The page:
Understanding the Region

Courses on Understanding Regional Issues – the Politics, the Economy, and Lessons from the History of Struggle

CLP sites typically include courses which are designed to give students a strong understanding of the regional contexts in which they will be working. These courses also develop the students’ analytic skills, enabling them to better understand new developments or situations as they face them in the future.

While these courses differ significantly, all are aimed at helping students understand their regions from a social, economic and political point of view while grounding them in the history of efforts by low-income and working class people and people of color to impact the major issues which impact their lives. For example, DeAnza College’s course – which originally was described as “The Political Economy of Silicon Valley” – introduces students to the history of their region, starting with the indigenous peoples, the Mexican colonial period, changing patterns of agriculture, the growth of San Jose and the tech revolution that transformed the region into “Silicon Valley”. CD Tech’s “History of Community Development in Los Angeles” reviews issues which emerged over time – deindustrialization, bank redlining and neighborhood decline, immigration from Latin America and Asia, and, most recently, gentrification and displacement. Like the others, MCTC’s course on Local and State Government and the University of Michigan at Dearborn’s course on Urban and Regional Studies emphasize how people have organized to tackle local and regional issues and the lessons which can be drawn from their experience.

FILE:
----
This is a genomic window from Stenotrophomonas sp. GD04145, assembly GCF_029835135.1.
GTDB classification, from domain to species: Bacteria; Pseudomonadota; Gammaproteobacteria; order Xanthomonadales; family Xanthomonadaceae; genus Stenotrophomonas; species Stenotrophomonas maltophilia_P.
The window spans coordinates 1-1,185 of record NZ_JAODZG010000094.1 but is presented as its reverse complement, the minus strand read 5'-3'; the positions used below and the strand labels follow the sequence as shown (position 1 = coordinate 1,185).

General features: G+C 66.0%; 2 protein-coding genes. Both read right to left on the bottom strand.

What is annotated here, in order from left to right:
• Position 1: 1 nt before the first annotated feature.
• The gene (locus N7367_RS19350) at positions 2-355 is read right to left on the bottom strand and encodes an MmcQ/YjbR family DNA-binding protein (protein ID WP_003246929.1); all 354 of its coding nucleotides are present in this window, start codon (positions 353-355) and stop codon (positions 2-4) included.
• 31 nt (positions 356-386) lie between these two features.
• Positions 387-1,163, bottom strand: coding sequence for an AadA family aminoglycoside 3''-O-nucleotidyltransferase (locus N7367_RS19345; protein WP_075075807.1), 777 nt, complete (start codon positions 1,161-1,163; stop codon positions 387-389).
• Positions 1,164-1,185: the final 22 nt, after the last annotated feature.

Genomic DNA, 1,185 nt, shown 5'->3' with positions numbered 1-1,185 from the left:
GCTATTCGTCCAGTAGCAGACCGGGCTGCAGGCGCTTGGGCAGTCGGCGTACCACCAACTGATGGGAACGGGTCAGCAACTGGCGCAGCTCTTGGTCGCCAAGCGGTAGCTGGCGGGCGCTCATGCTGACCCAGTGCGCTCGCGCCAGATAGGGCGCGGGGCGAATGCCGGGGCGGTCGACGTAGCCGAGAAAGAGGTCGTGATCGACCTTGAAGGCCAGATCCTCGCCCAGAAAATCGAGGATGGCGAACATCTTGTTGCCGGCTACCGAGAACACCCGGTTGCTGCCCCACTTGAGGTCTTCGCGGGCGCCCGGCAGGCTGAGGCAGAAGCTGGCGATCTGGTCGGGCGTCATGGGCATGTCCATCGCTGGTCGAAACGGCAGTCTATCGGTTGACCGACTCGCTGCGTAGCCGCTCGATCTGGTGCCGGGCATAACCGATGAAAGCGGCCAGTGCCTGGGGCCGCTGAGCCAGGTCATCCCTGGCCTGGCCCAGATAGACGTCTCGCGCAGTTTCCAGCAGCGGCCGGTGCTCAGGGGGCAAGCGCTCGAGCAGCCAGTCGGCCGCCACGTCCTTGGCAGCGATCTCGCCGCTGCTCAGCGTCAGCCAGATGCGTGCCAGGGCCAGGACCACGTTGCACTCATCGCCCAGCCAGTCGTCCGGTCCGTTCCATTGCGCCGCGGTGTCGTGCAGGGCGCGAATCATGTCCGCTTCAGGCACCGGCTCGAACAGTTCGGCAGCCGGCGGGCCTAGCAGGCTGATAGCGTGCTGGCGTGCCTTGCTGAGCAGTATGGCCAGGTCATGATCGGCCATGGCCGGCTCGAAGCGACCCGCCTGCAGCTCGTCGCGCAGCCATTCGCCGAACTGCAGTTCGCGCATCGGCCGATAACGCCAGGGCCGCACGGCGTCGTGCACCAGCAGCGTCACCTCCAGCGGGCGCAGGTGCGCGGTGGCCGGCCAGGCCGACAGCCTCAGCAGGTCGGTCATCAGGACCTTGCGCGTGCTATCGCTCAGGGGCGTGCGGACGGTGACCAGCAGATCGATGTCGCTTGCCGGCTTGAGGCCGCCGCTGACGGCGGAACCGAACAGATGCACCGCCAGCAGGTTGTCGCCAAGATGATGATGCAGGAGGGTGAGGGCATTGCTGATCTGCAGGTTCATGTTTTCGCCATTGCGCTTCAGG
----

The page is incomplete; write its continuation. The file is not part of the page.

Courses covering these topics come with different labels and are taught by people from different disciplines. The course at San Francisco State is, in fact, taught by a team of four people from different backgrounds – an academic, a major city official, an ethnic leader/community developer, and a leading community organizer. Despite their differences, each provides invaluable insights and analytic skills for students who are preparing to organize for progressive change.

Examples of “Regional Issues” coursework include:

The Political Economy of Silicon Valley: This purpose of this course, taught by professor Claudia Andrade at De Anza College,  is to help those working on social justice in the Silicon Valley deepen. their understanding of the ongoing struggles over social inequality in the valley

Regional Issues Final Project-Community Organization Profiles and Placement: This is the final project for the above course, “The Political Economy of Silicon Valley,” taught at De Anza College. As part of the project, Students identify and research an organization or campaign addressing a Silicon Valley social problem.

History of Community Development in Los Angeles: This course is taught by professors Mary M. Lee and Yuki Kidokoro at Los Angeles Trade Technical College. Students explore ongoing problems that have resulted in Los Angeles as a result of short-sighted development policies, and the impact such policies have had on low income communities and communities of color.

The Politics of San Francisco: This course, offered at San Francisco State University and taught by professor Brian Murphy, offers students an opportunity to study the recent political history of San Francisco, with a particular focus on the economic and social context within which policy debates and political engagement have emerged

Introduction to Urban and Regional Studies: Taught by professor Joshua Akers at the University of Michigan-Dearborn, this course focuses on the recent history of urbanization and various attempts to plan, design, and make cities as well as the current issues we face on a planet that is increasingly urban.